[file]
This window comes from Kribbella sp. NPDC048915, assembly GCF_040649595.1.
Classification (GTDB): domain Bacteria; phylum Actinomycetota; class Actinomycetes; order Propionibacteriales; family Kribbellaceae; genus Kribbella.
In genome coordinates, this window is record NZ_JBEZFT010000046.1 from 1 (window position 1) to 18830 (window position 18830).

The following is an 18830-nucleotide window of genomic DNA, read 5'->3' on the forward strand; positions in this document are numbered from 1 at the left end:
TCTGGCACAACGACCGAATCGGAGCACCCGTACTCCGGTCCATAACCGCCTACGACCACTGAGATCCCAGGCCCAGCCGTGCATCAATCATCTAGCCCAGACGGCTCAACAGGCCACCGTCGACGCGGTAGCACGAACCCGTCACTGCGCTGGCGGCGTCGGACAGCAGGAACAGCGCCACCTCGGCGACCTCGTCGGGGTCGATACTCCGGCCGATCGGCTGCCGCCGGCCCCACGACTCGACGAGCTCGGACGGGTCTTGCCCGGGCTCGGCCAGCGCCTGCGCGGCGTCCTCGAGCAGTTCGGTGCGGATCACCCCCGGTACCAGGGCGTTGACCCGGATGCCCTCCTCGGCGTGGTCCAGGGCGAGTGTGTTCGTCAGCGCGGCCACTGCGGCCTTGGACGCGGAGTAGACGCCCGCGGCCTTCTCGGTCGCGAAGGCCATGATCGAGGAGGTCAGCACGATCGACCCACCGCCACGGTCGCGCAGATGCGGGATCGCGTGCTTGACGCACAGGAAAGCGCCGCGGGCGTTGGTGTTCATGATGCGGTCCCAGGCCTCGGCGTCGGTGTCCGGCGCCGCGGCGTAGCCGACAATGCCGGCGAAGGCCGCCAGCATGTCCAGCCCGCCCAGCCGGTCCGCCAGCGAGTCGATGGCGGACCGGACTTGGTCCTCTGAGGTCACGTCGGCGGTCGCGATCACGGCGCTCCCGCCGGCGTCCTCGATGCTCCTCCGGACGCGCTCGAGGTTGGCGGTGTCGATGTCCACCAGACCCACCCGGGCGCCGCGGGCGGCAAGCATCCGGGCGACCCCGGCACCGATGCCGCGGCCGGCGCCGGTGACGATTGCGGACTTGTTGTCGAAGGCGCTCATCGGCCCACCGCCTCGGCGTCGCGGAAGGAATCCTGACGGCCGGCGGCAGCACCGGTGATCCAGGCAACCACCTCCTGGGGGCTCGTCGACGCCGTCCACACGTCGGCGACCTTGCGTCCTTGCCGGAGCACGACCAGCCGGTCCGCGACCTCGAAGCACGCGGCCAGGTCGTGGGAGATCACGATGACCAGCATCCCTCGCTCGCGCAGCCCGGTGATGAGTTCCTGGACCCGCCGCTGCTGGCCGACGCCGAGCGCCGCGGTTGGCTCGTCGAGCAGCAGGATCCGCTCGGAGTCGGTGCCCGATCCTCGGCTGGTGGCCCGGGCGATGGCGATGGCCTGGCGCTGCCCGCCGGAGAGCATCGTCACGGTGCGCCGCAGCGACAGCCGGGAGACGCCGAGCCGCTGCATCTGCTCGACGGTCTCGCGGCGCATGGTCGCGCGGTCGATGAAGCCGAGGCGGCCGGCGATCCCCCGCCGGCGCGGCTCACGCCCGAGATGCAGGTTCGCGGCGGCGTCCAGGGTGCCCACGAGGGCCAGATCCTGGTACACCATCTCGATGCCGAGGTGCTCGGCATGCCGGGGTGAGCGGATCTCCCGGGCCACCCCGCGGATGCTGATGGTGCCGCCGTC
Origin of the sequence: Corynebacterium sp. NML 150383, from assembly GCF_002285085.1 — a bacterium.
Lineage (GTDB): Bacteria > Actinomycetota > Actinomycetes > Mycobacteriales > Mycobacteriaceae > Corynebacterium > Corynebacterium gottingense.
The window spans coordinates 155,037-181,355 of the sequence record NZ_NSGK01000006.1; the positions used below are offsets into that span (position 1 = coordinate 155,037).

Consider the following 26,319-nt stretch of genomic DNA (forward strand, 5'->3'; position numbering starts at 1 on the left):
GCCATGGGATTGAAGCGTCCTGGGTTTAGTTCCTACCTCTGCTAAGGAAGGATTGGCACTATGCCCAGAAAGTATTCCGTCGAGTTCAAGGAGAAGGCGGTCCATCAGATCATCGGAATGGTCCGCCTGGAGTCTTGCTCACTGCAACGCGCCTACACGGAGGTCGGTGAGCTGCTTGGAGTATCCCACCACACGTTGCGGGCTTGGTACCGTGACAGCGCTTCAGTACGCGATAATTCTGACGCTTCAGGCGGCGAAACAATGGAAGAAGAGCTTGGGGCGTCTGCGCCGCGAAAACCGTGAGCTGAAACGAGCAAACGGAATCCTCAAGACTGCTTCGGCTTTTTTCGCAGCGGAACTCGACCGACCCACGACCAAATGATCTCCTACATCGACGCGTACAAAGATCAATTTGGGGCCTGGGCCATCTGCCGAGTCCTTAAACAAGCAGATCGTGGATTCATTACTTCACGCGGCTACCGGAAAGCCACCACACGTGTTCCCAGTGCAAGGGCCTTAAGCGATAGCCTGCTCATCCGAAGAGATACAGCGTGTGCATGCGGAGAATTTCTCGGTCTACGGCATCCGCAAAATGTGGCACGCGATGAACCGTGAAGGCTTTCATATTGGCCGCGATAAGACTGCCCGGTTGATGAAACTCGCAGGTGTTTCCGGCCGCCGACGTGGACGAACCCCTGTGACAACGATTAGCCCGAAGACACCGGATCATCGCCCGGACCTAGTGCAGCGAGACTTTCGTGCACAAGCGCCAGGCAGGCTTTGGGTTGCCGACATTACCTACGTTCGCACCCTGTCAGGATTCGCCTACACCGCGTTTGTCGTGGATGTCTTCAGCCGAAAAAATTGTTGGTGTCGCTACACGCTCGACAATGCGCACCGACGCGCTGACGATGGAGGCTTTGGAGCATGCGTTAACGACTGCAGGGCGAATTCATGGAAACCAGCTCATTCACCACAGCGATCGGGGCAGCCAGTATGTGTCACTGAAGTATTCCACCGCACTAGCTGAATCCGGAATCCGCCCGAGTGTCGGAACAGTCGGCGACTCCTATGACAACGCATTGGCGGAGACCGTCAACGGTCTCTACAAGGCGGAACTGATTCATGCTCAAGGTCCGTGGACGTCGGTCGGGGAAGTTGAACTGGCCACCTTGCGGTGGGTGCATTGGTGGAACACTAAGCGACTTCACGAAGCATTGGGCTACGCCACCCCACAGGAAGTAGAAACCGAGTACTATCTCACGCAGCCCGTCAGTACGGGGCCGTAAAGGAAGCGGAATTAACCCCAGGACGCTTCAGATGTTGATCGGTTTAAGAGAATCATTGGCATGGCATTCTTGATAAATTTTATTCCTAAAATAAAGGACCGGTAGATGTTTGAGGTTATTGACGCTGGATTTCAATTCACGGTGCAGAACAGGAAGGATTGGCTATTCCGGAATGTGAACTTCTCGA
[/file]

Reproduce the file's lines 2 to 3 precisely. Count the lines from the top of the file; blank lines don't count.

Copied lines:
Classification (GTDB): domain Bacteria; phylum Actinomycetota; class Actinomycetes; order Propionibacteriales; family Kribbellaceae; genus Kribbella.
In genome coordinates, this window is record NZ_JBEZFT010000046.1 from 1 (window position 1) to 18830 (window position 18830).